For dietary α-tocopherol intake, we observed protective trends in both nonusers and users of vitamin/mineral supplements. However, the amounts and frequency of use of vitamins/minerals were unavailable to compute total (dietary plus supplemental) α-tocopherol intake and to analyze in greater detail the associations of supplemental dose and risk.
Emphysema, which is strongly influenced by smoking,27
is a chronic inflammatory condition28
and a risk factor for lung cancer.29
Dietary vitamin E (α-, γ-, β- and δ-tocopherol) has been shown to have potent antiinflammatory properties.30
We observed significant protective trends against lung cancer risk with increased dietary intake of α-tocopherol largely in the subjects who did not report a diagnosis of emphysema. Chronic inflammation in emphysema results in a cycle of lung injury and repair that may overwhelm the antiinflammatory effects associated with dietary vitamin E intakes.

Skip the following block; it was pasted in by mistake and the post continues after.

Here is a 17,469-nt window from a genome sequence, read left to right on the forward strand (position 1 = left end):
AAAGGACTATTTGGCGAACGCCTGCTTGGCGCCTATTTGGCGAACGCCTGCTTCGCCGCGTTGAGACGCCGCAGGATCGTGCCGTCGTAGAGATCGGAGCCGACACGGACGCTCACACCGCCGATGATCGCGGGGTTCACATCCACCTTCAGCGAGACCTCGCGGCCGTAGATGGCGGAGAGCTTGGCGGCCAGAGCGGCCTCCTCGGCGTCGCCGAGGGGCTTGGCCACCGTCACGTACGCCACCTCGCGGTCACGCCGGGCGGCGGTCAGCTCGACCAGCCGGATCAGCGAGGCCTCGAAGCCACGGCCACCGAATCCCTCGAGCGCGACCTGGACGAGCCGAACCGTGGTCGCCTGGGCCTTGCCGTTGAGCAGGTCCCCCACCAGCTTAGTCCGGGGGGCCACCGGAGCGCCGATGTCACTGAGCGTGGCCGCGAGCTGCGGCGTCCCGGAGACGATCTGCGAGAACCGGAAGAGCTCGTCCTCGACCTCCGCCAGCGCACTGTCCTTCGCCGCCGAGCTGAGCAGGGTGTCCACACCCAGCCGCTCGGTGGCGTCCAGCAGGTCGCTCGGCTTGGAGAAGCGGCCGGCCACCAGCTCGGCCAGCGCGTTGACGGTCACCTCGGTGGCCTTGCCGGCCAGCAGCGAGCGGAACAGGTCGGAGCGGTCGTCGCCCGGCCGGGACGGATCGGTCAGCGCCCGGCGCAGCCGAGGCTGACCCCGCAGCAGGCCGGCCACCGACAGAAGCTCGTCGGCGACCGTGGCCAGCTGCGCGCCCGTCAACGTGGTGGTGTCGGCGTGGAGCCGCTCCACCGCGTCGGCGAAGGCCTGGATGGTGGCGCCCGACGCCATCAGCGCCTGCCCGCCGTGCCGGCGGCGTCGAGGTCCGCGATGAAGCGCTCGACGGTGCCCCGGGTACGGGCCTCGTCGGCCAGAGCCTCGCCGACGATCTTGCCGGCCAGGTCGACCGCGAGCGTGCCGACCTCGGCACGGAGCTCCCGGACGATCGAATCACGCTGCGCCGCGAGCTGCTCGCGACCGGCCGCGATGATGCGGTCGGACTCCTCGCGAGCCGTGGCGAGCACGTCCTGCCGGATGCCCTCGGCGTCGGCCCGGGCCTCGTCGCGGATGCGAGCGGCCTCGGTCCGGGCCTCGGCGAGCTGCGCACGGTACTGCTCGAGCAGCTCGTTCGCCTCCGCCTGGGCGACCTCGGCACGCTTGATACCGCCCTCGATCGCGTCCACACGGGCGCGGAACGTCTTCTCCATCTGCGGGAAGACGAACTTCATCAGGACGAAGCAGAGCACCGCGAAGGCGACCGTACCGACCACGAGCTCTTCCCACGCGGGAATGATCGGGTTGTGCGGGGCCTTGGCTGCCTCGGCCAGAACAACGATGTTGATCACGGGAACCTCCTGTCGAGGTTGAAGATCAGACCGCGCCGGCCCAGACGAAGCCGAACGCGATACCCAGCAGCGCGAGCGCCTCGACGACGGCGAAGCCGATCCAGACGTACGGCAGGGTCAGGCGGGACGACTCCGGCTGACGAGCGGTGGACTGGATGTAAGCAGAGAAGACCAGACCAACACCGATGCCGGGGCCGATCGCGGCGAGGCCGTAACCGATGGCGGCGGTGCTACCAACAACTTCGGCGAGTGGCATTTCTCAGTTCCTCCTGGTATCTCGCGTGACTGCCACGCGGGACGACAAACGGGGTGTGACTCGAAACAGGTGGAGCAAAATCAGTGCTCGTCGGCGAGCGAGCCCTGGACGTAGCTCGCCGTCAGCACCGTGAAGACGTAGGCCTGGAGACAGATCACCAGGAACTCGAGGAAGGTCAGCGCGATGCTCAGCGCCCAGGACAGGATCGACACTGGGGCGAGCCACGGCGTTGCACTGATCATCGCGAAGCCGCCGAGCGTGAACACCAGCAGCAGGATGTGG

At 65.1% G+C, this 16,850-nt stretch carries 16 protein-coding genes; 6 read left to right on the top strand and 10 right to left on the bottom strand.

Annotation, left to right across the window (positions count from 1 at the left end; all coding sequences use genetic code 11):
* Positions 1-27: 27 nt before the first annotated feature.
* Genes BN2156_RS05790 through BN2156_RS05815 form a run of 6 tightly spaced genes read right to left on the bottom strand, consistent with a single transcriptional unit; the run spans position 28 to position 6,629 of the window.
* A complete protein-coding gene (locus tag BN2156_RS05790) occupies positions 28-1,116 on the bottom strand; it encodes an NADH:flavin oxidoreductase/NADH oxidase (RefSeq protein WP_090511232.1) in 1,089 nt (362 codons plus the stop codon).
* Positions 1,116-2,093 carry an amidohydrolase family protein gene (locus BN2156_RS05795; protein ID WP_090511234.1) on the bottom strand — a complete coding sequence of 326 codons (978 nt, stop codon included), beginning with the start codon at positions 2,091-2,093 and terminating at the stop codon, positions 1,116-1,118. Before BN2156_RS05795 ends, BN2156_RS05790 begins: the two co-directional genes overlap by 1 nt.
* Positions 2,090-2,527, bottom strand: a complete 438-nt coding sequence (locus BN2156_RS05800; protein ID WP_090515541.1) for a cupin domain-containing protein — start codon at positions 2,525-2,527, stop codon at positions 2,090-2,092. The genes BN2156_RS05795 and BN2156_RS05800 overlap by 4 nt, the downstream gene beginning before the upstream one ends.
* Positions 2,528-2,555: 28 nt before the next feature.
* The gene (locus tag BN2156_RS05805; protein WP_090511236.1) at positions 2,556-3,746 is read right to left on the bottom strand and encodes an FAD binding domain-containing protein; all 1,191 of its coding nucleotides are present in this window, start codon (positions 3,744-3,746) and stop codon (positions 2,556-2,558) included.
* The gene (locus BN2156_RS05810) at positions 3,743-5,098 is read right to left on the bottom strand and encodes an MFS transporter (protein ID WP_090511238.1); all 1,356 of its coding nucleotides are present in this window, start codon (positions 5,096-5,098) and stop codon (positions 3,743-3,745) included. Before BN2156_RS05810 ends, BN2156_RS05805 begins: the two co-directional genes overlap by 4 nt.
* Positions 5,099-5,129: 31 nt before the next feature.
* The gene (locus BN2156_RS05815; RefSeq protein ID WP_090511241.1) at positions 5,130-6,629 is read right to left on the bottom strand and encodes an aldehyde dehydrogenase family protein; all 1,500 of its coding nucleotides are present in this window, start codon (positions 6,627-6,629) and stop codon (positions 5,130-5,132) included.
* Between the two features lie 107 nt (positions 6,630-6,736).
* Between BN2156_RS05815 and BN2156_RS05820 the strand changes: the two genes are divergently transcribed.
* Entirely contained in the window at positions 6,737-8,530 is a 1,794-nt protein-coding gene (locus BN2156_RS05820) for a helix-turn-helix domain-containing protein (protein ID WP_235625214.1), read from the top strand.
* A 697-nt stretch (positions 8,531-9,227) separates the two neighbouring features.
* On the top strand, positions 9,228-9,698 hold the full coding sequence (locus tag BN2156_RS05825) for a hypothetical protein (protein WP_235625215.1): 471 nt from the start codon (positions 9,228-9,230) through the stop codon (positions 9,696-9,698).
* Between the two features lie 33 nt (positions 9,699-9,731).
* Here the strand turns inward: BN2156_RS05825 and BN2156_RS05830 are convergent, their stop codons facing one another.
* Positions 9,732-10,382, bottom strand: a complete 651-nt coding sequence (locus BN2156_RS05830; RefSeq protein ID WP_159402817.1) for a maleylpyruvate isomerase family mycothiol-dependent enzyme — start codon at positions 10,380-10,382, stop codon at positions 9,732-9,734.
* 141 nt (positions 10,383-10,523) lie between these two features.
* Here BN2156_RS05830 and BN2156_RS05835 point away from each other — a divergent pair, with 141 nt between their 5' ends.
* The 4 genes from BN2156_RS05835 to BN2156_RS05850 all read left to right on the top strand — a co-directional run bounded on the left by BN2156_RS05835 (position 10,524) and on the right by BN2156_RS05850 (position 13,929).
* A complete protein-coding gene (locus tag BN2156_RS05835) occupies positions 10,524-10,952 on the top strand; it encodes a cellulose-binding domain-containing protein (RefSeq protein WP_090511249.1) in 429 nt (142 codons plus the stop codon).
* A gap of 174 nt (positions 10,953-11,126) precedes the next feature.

Similar inverse associations between α-tocopherol intake and lung cancer risk were noted for early and late stage disease, and histology. However, there were too few small cell lung cancers in each quartile of α-tocopherol intake for meaningful interpretation of the data.
When we assessed the top food contributors of α-tocopherol in our population as risk factors, as expected, we found a significant inverse association with increased intake of peanut butter, salad dressing and fruit and vegetables (). While these results validate our findings regarding α-tocopherol and lung cancer risk, it is also possible that other constituents in foods rich in tocopherols may be etiologically important.